Wind Instrument Brief Introduction
A wind instrument is a musical instrument that contains some type of resonator (usually a tube), in which a column of air is set into vibration by the player blowing into (or over) a mouthpiece set at the end of the resonator.
The pitch of the vibration is determined by the length of the tube and by manual modifications of the effective length of the vibrating column of air. In the case of some wind instruments, sound is produced by blowing through a reed; others require buzzing into a metal mouthpiece. Wind instruments are typically grouped into two families: brass instruments (horns, trumpets, trombones, euphoniums, and tubas) and woodwind instruments (recorders, flutes, oboes, clarinets, saxophones, and bassoons).
Although brass instruments were originally made of brass and woodwind instruments have traditionally been made of wood, the material used to make the body of the instrument is not always a reliable guide to its family type. A more accurate way to determine whether an instrument is brass or woodwind is to examine how the player produces sound. In brass instruments, the player's lips vibrate, causing the air within the instrument to vibrate. In woodwind instruments the player either causes a reed to vibrate, which agitates the column of air (as in a clarinet, oboe or duduk), blows against an edge or fipple (as in a recorder), or blows across the edge of an open hole (as in a flute).
The history of wind instruments dates back thousands of years ago when the first individuals to live began blowing into items and projecting musical notes. But over time the development of pipes, wood, bronze and metal came into view and were used to make legitimate wind instruments with a multiple note fingering system.
Over twenty thousand years ago, primitive man realized he could produce a musical note by blowing into a piece of hollow cane or dried fruit shell. While vocalists and percussion instruments were the first and second forms of music, respectively, wind instruments are strongly considered to be the third. Blowing through a dead bone or a cut plant and producing musical notes was considered magic to man at the time, and they used this process to communicate with spirits, cure disease and protect crops.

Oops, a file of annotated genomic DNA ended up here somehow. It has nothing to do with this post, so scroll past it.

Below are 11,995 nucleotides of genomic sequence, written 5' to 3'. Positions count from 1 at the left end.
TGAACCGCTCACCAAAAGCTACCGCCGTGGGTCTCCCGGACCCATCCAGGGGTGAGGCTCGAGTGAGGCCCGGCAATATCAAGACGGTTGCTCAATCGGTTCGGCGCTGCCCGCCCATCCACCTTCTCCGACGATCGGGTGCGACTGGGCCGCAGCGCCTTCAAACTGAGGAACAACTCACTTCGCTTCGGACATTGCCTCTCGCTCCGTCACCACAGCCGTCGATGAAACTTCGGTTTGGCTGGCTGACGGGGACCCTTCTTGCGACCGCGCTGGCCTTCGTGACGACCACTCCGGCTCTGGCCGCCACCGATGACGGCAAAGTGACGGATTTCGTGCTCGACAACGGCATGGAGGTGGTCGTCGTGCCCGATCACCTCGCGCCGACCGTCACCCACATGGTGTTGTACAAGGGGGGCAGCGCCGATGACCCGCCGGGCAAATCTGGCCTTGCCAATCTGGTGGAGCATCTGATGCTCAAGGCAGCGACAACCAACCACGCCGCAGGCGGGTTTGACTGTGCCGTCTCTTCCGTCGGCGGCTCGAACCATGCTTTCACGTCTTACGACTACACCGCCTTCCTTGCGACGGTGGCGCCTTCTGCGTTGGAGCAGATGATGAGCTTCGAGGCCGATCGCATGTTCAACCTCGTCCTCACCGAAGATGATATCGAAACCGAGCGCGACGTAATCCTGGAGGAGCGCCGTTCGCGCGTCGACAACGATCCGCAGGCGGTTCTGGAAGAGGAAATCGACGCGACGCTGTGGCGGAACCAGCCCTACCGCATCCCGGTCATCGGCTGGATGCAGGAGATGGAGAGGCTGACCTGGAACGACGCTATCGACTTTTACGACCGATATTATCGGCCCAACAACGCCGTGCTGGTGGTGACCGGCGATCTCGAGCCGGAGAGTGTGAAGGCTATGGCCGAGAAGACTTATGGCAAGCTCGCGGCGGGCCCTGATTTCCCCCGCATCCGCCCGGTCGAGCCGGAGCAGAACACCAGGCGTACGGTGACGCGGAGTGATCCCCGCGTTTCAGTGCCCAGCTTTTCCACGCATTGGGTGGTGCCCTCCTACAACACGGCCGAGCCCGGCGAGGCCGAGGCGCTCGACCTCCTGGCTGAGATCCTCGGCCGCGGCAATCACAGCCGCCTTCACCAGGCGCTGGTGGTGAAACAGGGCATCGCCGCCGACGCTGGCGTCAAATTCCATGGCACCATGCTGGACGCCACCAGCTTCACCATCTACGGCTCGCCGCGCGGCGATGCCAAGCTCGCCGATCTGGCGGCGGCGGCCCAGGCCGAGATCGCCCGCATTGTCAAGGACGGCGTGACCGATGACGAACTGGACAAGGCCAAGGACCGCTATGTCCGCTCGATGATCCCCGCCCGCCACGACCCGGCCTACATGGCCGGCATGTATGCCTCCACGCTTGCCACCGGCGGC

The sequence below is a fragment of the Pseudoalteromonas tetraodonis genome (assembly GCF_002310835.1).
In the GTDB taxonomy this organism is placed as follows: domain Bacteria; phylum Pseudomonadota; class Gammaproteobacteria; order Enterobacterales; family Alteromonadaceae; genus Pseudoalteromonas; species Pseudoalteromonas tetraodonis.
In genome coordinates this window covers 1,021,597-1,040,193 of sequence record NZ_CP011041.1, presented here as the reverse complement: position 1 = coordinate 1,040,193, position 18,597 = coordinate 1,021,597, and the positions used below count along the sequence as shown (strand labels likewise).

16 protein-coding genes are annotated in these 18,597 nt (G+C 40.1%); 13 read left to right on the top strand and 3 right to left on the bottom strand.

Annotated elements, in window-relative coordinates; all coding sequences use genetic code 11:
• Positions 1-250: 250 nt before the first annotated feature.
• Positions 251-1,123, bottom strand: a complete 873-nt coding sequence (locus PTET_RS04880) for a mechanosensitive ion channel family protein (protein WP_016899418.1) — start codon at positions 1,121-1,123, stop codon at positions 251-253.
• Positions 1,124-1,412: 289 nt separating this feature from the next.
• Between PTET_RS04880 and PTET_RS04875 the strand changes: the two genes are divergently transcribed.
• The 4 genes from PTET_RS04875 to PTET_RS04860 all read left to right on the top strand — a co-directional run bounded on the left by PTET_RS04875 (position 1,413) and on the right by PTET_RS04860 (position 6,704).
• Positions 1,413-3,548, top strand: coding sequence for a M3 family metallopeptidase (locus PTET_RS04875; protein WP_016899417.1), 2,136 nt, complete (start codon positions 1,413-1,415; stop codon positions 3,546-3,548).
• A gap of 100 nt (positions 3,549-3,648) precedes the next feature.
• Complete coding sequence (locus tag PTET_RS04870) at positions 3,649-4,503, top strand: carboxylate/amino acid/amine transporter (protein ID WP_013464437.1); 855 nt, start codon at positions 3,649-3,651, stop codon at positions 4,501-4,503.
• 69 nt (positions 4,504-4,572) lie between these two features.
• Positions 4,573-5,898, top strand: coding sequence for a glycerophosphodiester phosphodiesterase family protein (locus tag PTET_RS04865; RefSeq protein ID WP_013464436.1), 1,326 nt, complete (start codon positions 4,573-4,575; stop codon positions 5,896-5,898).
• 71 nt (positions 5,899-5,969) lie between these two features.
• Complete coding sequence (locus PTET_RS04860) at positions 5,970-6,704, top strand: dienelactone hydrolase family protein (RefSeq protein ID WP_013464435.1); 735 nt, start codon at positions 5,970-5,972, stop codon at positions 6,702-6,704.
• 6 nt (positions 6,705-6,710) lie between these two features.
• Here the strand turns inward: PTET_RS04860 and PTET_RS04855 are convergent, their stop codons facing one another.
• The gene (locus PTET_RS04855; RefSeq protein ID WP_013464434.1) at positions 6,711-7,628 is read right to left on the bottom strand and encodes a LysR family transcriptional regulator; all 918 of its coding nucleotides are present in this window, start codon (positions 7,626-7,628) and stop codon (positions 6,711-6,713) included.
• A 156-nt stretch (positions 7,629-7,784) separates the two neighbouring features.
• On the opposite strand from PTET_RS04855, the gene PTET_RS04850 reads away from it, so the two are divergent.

Primitive man initially used multiple one-note instruments to get multiple notes. However, he also figured out that blowing harder would produce other notes--and, if blown right, harmonics of the basic note. While South Americans developed pan pipes and Zulu shepherds worked on one-note wind instruments, ancient civilizations in Egypt, China and Samaria invented finger hole instruments. With the addition of one, two, three and even four holes, they created pentatonic melodies by using root notes with harmonics. A basic musical scale and progression soon followed after the invention.
As ancient nations continued to use different items as wind instruments, the discovery of pipes proved to be huge in the development of modern day wind instruments. Blowing into two pipes at the same time produced a melody and a harmony. The invention of bagpipes derived from the pipes after people added an airbag. Further instrumental developments of reed instruments were invented like the oboe, bassoon and clarinet.
It wasn't until the 16th century that the use of mechanics enhanced the fingering system on the instruments. While the clarinet first appeared in Islamic and Asian countries 700 years ago, the oboe was a French instrument that was first used in the court of Louis XIV. In the 18th century it became a popular solo instrument that was mainly used by famous composers such as Bach and Telemann. The saxophone was invented by Adolph Sax in 1841 after he had worked on perfecting the bass clarinet. The flute was developed more than 1,000 years ago in ancient Asia.